Canada's Condominium Magazine

New mortgage rules could strip buyers of 25% of their buying power and targets uninsured mortgages

With Ontario Fair Housing Plan rules already impacting the Toronto market, putting some prospective buyers in “wait and see” mode, new mortgage rules could further test the market’s resilience.The “Nanny” provisions — which will make it more difficult to borrow, with the goal of “protecting” people from themselves — will reduce the amount of the mortgage a buyer can carry.

According to projections, under the new rules, the median family in Canada would need a 44.29% downpayment — they would only qualify to borrow $335,626 versus the current $452,468… “In Toronto, the median household makes $78,373, and the benchmark price is currently $755,400. They can currently borrow about $526,492 under current rules, which drops to $390,535 under a stress test. Currently, a median household needs a downpayment of $228,908 to get a benchmark home. This would balloon to $364,865 under stress testing.” [1]

In Toronto, typically, this would make condominiums one of the most affordable options in this scenario, since a median-income person — unless they had substantial savings — could not afford a detached home with only a $390,535 mortgage.

The Federal “Nanny” provisions — which will make it more difficult to borrow, with the goal of “protecting” people from themselves — will reduce the amount of the mortgage a buyer can carry.

 

After new draft rules scenario according to Better Dwelling projections: after new guideline rules pass, the number of people who can buy “uninsured” will drop. On a per-area basis (Census), the red indicates those who “cannot” based on the new rules, the blue those who “can” based on median income for those areas.

 

Although the fall market shows signs of recovery from the government’s attempt at cooling the markets, the new draft guidelines of The Office of the Superintendent of Financial Institutes may go one step too far for many people who want to own their own home.

As with all government intervention, there are pros and cons — protection from financial risk versus freedom to buy — but it’s mostly not good news for first-time buyers.

 

Based on the same regions and incomes, with the OLD rules, the blue areas indicate areas where — based on median incomes — people can current carry uninsured mortgages. Notice, the significantly smaller amount of “red” on the map.

 

A rule for the rich?

The new rules are fairly neutral for affluent and wealthy home-owners. Where it hits is people struggling to get into the home market so they can pursue the time-honoured Canadian tradition of building equity in a family home. New rules will basically remove up to 25% of buying power overall by tweaking rules.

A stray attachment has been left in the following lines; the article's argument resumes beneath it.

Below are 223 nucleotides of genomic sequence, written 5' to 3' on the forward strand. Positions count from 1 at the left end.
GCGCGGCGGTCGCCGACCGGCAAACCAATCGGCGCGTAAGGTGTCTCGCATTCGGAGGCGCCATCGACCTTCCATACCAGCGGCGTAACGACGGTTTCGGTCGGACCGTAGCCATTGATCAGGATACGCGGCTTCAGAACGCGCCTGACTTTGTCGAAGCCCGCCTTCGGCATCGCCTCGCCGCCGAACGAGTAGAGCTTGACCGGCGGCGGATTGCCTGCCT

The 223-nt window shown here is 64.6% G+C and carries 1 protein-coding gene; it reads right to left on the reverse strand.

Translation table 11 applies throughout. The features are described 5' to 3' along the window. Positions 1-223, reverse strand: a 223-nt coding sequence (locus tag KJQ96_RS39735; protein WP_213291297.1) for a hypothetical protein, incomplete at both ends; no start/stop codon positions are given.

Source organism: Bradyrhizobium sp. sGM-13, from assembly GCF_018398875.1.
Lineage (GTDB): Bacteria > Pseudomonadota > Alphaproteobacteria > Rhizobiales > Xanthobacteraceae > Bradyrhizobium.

Awareness of the pending changes, now in draft form, may push some people “on the fence” back into the market before the rules are passed — a potential short-term surge? After they pass, of course, the market will take another blow from regulators, although clearly, Toronto has shown more than enough lasting-power to crest this new barrier.

Uninsured mortgages impacted

Most controversial — and probably not well thought out — is a move to go after uninsured mortgage holders. Uninsured mortgage holders tend to be more stable and have more capital since they currently must have 20% minimum downpayment. The draft guidelines propose making it more difficult for banks to approve these mortgages — typically thought of as low risk — by requiring them to calculate risk based on a mortgage rate 2% higher than current. In the past, this type of risk assessment was applied to insured borrowers only.

The draft guidelines propose making it more difficult for banks to approve these mortgages — typically thought of as low risk — by requiring them to calculate risk based on a mortgage rate 2% higher than current. In the past, this type of risk assessment was applied to insured borrowers only.

The biggest fear, from lenders, is that it will push buyers into insured mortgages — which cost an extra 5 percent.

How does it impact buyers?

Right now, typical homes in Toronto average $750,000 (rounded from TREB numbers). Better Dwelling has a video visualizing the changes for conventional mortgage borrowing “against median household income” by Toronto Census tracts. (The blue on the map are those that CAN borrow conventionally.). In this time-lapse video, you can see how the new rules will change Toronto:

 


NOTES:

[1] Better Dwelling>>

 

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